Alvar Aalto 1898-1976
Alvar Aalto was a Finnish designer who led a rich and varied career as both an architect and designer.
In 1921, Aalto qualified as an architect from the Helsinki Institute of Technology. Later, this department would be known as part of the Aalto University. He then set up his first architectural practice in Jyväskylä, Finland. His early projects followed the traditional Nordic design which was still predominant at the time. But in the late 1920s and early 30s he travelled in Europe, where he and his architect wife, Aino Marsio, discovered the latest trends in European Modernism.
This resulted in Aalto entering a pure Functionalist phase which would last for several years, and through which he was able to make an international breakthrough, largely due to the Paimio Sanatorium (1929-1933), which stood as an important Functionalist milestone. Aalto had begun to realise the power of user-friendly, functional design, which would be translated into his architecture. By the late 1930s and beyond, his work became infused with organic influences and the use of natural materials, which increased the freedom in the design of his spaces.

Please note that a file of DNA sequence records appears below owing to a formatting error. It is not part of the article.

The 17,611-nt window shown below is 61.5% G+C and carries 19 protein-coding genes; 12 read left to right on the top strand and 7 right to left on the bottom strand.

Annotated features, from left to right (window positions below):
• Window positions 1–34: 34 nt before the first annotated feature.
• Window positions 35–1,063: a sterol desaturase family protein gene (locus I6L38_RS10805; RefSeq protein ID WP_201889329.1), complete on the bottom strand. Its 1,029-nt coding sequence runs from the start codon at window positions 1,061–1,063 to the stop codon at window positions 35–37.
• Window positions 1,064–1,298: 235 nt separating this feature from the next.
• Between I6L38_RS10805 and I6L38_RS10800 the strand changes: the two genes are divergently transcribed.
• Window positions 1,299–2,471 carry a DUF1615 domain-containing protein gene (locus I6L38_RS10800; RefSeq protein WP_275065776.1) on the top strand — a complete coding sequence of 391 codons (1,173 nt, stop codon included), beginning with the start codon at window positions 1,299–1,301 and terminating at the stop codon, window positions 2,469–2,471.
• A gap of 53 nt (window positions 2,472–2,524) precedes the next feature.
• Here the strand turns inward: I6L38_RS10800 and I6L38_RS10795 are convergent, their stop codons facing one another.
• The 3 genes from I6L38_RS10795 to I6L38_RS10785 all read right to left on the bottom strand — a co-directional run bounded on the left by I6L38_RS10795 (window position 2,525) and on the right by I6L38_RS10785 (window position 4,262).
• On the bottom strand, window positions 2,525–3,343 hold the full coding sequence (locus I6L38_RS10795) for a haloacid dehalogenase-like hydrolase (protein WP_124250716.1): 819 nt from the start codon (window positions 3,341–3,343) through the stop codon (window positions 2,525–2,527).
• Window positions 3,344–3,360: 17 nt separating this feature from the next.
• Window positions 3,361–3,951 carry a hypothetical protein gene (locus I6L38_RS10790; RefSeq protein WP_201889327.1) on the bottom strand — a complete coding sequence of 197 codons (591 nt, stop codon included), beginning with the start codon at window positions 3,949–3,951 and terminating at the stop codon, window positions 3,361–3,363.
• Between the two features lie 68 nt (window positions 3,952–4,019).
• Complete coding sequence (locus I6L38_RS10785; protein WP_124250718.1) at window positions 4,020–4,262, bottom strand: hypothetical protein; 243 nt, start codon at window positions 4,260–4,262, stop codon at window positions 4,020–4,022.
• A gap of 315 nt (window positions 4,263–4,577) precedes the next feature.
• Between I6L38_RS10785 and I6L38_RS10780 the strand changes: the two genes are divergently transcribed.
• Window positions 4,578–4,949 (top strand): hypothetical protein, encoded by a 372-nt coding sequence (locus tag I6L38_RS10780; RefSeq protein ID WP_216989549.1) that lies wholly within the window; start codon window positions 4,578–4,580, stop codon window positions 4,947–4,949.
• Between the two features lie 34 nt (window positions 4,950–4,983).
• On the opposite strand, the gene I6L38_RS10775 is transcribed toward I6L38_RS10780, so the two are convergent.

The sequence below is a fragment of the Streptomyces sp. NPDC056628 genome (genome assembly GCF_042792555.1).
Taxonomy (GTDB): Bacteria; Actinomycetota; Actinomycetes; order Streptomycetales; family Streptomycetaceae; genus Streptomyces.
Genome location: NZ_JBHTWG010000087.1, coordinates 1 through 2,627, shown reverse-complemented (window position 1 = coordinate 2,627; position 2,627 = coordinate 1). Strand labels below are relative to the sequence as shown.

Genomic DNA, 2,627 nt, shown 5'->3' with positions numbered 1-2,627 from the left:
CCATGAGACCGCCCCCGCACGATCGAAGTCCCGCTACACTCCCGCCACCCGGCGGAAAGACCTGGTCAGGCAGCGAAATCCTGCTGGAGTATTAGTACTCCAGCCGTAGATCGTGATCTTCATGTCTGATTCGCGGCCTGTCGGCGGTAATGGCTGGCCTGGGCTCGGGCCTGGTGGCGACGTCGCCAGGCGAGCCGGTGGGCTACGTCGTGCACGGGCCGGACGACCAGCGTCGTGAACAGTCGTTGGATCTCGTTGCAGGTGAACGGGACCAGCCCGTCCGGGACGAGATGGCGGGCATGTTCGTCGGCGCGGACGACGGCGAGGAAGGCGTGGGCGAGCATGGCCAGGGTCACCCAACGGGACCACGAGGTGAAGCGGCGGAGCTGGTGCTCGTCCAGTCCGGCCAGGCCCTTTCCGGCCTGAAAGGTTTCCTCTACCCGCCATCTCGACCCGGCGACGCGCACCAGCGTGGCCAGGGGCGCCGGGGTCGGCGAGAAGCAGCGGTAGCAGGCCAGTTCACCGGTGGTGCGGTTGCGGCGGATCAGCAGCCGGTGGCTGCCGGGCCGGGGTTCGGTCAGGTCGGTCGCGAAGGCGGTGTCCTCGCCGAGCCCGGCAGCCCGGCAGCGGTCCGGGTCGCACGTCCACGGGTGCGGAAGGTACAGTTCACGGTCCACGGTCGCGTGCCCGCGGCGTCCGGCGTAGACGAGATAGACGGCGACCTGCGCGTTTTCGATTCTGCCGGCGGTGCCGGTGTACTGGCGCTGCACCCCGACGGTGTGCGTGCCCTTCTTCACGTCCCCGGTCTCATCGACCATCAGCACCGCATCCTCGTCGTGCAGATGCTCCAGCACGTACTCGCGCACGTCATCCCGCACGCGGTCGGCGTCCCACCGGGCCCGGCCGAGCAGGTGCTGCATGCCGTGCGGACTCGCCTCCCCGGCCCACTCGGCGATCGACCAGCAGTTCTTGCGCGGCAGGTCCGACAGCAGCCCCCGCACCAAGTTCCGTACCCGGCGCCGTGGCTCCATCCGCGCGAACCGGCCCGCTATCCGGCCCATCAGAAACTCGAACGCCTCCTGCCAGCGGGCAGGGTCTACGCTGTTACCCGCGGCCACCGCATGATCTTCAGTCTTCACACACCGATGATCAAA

'Every house, every product of architecture… should be a fruit of our endeavour to build an earthly paradise for people.'
Aalto’s aim in his work was to treat each project like a work of art – being involved in every detail, such as furniture, lighting and fittings. In 1935, Artek was formed to promote Aalto’s furniture, alongside his architecture. His furniture design married functionality with aesthetics and was produced serially. His aim was to encourage more beauty in everyday life in the home. It was also at this time that Aalto became interested in the use of glass, as it allowed him greater freedom in creating form. In 1936, he won a glassware design competition which lead to the birth of his famous Savoy vase.
From the 1950s onwards, Aalto’s projects were mainly public buildings, large scale and incredibly urban, even brutal. He also endeavoured to work more and more in countries other than Finland, and a number of both private and public buildings were erected to his design. His widespread influence on design still resonates today as his works influence the ever-changing world of architecture and furniture alike.
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